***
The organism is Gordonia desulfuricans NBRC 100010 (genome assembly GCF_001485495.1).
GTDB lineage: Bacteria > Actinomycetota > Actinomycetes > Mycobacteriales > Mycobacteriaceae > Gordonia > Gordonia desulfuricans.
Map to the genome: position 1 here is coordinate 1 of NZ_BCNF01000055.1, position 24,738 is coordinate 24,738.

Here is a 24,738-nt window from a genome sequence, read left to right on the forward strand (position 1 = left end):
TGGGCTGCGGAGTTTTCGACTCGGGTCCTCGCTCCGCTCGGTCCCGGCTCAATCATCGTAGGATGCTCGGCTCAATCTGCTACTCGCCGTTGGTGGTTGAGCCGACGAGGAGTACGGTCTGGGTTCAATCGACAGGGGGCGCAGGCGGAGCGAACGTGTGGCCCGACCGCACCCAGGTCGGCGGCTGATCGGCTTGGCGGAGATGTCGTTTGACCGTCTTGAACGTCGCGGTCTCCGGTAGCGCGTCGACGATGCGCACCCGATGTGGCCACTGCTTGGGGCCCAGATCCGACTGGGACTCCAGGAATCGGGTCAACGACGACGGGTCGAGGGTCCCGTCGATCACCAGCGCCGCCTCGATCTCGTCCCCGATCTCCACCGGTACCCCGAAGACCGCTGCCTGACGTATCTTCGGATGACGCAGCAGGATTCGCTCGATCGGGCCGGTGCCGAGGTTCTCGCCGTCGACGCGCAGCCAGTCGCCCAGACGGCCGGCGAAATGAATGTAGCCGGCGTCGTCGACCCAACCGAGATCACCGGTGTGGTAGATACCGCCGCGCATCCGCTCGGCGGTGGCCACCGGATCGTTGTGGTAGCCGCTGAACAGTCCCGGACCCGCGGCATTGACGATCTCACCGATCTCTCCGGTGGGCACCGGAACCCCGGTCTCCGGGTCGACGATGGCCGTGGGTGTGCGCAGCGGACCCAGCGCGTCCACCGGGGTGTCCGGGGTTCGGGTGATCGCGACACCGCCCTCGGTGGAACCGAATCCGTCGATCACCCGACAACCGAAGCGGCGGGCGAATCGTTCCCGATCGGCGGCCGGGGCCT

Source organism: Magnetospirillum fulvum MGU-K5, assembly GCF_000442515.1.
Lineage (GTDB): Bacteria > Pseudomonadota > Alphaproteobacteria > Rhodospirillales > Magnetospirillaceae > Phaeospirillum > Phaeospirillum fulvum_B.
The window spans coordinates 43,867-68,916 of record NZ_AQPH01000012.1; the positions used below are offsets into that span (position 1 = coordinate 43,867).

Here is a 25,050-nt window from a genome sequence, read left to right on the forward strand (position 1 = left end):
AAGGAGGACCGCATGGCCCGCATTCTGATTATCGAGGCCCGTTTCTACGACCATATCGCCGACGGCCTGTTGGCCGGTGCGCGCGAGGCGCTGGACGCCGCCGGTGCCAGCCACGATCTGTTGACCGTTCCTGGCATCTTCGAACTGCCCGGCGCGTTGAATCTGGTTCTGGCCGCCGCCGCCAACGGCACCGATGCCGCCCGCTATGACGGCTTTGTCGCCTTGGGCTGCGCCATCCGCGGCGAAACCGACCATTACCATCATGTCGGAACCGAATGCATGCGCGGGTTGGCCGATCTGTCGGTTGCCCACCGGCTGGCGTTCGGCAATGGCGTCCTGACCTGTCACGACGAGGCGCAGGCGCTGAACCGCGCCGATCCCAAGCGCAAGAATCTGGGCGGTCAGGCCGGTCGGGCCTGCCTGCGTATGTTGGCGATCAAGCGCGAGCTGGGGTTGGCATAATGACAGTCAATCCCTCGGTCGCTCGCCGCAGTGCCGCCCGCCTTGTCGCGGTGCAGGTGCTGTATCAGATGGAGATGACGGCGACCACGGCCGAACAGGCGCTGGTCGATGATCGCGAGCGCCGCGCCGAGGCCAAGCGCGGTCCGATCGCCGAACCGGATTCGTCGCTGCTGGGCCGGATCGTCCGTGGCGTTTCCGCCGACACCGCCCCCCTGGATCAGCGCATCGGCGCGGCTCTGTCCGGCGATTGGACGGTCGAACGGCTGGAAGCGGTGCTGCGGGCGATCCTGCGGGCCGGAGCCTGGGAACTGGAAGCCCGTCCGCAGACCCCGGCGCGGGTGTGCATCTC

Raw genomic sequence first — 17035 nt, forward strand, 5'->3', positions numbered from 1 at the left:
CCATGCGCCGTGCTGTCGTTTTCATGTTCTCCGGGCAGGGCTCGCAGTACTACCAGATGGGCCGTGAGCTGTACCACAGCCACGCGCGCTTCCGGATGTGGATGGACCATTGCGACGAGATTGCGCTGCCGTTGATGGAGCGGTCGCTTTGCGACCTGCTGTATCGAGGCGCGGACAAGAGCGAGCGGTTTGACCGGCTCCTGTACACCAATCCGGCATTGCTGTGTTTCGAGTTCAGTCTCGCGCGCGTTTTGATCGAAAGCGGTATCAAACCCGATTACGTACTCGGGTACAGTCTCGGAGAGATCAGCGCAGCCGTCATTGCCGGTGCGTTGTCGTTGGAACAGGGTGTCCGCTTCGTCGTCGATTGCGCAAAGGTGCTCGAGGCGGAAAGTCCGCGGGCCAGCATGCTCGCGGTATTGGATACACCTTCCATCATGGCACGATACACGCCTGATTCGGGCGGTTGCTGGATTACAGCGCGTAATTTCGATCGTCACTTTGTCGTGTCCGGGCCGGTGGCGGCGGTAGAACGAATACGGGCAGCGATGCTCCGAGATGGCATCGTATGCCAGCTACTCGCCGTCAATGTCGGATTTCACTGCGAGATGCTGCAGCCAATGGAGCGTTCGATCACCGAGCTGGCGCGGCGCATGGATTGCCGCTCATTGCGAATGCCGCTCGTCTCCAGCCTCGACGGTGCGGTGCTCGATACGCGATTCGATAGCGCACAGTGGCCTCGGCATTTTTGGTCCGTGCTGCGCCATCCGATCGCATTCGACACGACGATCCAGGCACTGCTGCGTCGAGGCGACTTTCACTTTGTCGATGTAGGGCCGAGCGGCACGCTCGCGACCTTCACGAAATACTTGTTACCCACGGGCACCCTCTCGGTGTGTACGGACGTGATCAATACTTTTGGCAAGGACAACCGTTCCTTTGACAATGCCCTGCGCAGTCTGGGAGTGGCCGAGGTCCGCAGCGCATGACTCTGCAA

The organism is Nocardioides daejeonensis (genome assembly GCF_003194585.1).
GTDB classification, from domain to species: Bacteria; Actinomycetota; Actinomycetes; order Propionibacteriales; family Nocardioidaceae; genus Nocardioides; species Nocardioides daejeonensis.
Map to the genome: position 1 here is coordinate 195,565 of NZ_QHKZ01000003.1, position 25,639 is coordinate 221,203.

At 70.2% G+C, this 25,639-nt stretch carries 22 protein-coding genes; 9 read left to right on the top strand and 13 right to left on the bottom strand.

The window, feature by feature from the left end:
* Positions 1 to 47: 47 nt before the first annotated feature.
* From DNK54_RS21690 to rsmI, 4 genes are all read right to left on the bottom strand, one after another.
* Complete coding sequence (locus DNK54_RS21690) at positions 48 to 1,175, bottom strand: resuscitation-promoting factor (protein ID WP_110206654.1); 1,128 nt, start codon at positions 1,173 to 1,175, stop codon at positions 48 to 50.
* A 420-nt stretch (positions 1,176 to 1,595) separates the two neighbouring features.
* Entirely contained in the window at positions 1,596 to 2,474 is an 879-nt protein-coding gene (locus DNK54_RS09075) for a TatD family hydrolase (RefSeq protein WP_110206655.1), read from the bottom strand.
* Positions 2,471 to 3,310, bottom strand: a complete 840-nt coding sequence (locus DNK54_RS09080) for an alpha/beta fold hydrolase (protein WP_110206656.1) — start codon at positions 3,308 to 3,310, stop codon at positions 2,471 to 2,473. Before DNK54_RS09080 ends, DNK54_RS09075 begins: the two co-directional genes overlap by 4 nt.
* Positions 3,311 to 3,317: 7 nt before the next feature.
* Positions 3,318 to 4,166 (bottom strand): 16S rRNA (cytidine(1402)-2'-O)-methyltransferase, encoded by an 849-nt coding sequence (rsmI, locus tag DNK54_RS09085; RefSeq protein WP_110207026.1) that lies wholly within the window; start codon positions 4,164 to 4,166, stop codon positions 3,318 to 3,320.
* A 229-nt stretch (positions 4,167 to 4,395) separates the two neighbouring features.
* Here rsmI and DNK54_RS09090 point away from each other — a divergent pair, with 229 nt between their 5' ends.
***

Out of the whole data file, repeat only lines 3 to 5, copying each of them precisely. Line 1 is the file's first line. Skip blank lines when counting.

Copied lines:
Map to the genome: position 1 here is coordinate 1 of NZ_BCNF01000055.1, position 24,738 is coordinate 24,738.

Here is a 24,738-nt window from a genome sequence, read left to right on the forward strand (position 1 = left end):
TGGGCTGCGGAGTTTTCGACTCGGGTCCTCGCTCCGCTCGGTCCCGGCTCAATCATCGTAGGATGCTCGGCTCAATCTGCTACTCGCCGTTGGTGGTTGAGCCGACGAGGAGTACGGTCTGGGTTCAATCGACAGGGGGCGCAGGCGGAGCGAACGTGTGGCCCGACCGCACCCAGGTCGGCGGCTGATCGGCTTGGCGGAGATGTCGTTTGACCGTCTTGAACGTCGCGGTCTCCGGTAGCGCGTCGACGATGCGCACCCGATGTGGCCACTGCTTGGGGCCCAGATCCGACTGGGACTCCAGGAATCGGGTCAACGACGACGGGTCGAGGGTCCCGTCGATCACCAGCGCCGCCTCGATCTCGTCCCCGATCTCCACCGGTACCCCGAAGACCGCTGCCTGACGTATCTTCGGATGACGCAGCAGGATTCGCTCGATCGGGCCGGTGCCGAGGTTCTCGCCGTCGACGCGCAGCCAGTCGCCCAGACGGCCGGCGAAATGAATGTAGCCGGCGTCGTCGACCCAACCGAGATCACCGGTGTGGTAGATACCGCCGCGCATCCGCTCGGCGGTGGCCACCGGATCGTTGTGGTAGCCGCTGAACAGTCCCGGACCCGCGGCATTGACGATCTCACCGATCTCTCCGGTGGGCACCGGAACCCCGGTCTCCGGGTCGACGATGGCCGTGGGTGTGCGCAGCGGACCCAGCGCGTCCACCGGGGTGTCCGGGGTTCGGGTGATCGCGACACCGCCCTCGGTGGAACCGAATCCGTCGATCACCCGACAACCGAAGCGGCGGGCGAATCGTTCCCGATCGGCGGCCGGGGCCT